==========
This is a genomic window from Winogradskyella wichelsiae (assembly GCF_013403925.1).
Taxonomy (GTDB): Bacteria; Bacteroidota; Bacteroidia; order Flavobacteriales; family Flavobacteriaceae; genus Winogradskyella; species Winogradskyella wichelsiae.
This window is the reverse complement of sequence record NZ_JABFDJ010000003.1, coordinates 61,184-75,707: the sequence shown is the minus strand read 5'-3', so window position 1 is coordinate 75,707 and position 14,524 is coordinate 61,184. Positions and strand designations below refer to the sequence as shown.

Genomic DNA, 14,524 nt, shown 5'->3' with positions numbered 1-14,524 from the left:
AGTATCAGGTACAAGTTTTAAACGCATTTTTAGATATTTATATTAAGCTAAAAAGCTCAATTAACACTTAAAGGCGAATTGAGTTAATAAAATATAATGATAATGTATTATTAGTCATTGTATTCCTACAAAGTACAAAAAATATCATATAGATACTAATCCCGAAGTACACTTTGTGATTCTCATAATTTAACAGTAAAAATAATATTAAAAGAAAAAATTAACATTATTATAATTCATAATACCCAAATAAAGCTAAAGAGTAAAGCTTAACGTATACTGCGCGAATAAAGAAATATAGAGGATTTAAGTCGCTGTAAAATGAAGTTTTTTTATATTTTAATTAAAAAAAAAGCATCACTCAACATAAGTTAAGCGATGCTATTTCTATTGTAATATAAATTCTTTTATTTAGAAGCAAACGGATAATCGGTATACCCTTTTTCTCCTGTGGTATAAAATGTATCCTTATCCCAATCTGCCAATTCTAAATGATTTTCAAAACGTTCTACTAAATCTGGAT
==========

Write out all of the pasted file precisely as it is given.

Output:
This is a genomic window from Winogradskyella wichelsiae (assembly GCF_013403925.1).
Taxonomy (GTDB): Bacteria; Bacteroidota; Bacteroidia; order Flavobacteriales; family Flavobacteriaceae; genus Winogradskyella; species Winogradskyella wichelsiae.
This window is the reverse complement of sequence record NZ_JABFDJ010000003.1, coordinates 61,184-75,707: the sequence shown is the minus strand read 5'-3', so window position 1 is coordinate 75,707 and position 14,524 is coordinate 61,184. Positions and strand designations below refer to the sequence as shown.

Genomic DNA, 14,524 nt, shown 5'->3' with positions numbered 1-14,524 from the left:
AGTATCAGGTACAAGTTTTAAACGCATTTTTAGATATTTATATTAAGCTAAAAAGCTCAATTAACACTTAAAGGCGAATTGAGTTAATAAAATATAATGATAATGTATTATTAGTCATTGTATTCCTACAAAGTACAAAAAATATCATATAGATACTAATCCCGAAGTACACTTTGTGATTCTCATAATTTAACAGTAAAAATAATATTAAAAGAAAAAATTAACATTATTATAATTCATAATACCCAAATAAAGCTAAAGAGTAAAGCTTAACGTATACTGCGCGAATAAAGAAATATAGAGGATTTAAGTCGCTGTAAAATGAAGTTTTTTTATATTTTAATTAAAAAAAAAGCATCACTCAACATAAGTTAAGCGATGCTATTTCTATTGTAATATAAATTCTTTTATTTAGAAGCAAACGGATAATCGGTATACCCTTTTTCTCCTGTGGTATAAAATGTATCCTTATCCCAATCTGCCAATTCTAAATGATTTTCAAAACGTTCTACTAAATCTGGAT